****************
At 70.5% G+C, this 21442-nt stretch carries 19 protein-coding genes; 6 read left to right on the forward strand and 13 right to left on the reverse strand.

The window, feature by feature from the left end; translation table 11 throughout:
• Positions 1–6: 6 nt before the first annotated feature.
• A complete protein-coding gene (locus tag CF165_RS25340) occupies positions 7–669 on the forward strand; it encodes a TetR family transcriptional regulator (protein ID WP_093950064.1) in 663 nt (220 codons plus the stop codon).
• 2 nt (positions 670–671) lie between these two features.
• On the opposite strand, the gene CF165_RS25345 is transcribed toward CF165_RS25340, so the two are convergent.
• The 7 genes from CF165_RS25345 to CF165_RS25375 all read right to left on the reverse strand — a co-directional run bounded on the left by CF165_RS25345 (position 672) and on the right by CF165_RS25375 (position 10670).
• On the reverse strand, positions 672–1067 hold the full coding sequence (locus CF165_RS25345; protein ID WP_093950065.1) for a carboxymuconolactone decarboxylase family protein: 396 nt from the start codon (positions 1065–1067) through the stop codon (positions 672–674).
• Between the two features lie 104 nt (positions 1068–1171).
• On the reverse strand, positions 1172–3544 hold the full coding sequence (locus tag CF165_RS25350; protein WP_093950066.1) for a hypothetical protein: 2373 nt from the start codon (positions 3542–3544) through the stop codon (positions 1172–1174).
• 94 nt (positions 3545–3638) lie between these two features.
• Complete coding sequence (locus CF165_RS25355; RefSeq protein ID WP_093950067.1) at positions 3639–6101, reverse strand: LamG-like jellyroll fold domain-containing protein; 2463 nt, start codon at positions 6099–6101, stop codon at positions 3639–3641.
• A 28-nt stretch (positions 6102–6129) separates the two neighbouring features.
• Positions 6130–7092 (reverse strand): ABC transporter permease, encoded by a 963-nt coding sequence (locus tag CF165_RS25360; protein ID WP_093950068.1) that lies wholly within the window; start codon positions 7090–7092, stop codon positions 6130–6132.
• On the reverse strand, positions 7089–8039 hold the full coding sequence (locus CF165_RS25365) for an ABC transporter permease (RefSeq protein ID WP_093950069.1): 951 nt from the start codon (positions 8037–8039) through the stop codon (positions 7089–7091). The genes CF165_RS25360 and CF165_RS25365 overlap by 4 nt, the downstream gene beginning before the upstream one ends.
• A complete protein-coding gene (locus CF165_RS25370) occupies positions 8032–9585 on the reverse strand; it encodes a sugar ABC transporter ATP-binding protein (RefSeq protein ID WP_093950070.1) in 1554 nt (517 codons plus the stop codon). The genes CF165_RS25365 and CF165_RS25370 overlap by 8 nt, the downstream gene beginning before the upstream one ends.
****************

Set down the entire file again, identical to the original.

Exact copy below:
At 70.5% G+C, this 21442-nt stretch carries 19 protein-coding genes; 6 read left to right on the forward strand and 13 right to left on the reverse strand.

The window, feature by feature from the left end; translation table 11 throughout:
• Positions 1–6: 6 nt before the first annotated feature.
• A complete protein-coding gene (locus tag CF165_RS25340) occupies positions 7–669 on the forward strand; it encodes a TetR family transcriptional regulator (protein ID WP_093950064.1) in 663 nt (220 codons plus the stop codon).
• 2 nt (positions 670–671) lie between these two features.
• On the opposite strand, the gene CF165_RS25345 is transcribed toward CF165_RS25340, so the two are convergent.
• The 7 genes from CF165_RS25345 to CF165_RS25375 all read right to left on the reverse strand — a co-directional run bounded on the left by CF165_RS25345 (position 672) and on the right by CF165_RS25375 (position 10670).
• On the reverse strand, positions 672–1067 hold the full coding sequence (locus CF165_RS25345; protein ID WP_093950065.1) for a carboxymuconolactone decarboxylase family protein: 396 nt from the start codon (positions 1065–1067) through the stop codon (positions 672–674).
• Between the two features lie 104 nt (positions 1068–1171).
• On the reverse strand, positions 1172–3544 hold the full coding sequence (locus tag CF165_RS25350; protein WP_093950066.1) for a hypothetical protein: 2373 nt from the start codon (positions 3542–3544) through the stop codon (positions 1172–1174).
• 94 nt (positions 3545–3638) lie between these two features.
• Complete coding sequence (locus CF165_RS25355; RefSeq protein ID WP_093950067.1) at positions 3639–6101, reverse strand: LamG-like jellyroll fold domain-containing protein; 2463 nt, start codon at positions 6099–6101, stop codon at positions 3639–3641.
• A 28-nt stretch (positions 6102–6129) separates the two neighbouring features.
• Positions 6130–7092 (reverse strand): ABC transporter permease, encoded by a 963-nt coding sequence (locus tag CF165_RS25360; protein ID WP_093950068.1) that lies wholly within the window; start codon positions 7090–7092, stop codon positions 6130–6132.
• On the reverse strand, positions 7089–8039 hold the full coding sequence (locus CF165_RS25365) for an ABC transporter permease (RefSeq protein ID WP_093950069.1): 951 nt from the start codon (positions 8037–8039) through the stop codon (positions 7089–7091). The genes CF165_RS25360 and CF165_RS25365 overlap by 4 nt, the downstream gene beginning before the upstream one ends.
• A complete protein-coding gene (locus CF165_RS25370) occupies positions 8032–9585 on the reverse strand; it encodes a sugar ABC transporter ATP-binding protein (RefSeq protein ID WP_093950070.1) in 1554 nt (517 codons plus the stop codon). The genes CF165_RS25365 and CF165_RS25370 overlap by 8 nt, the downstream gene beginning before the upstream one ends.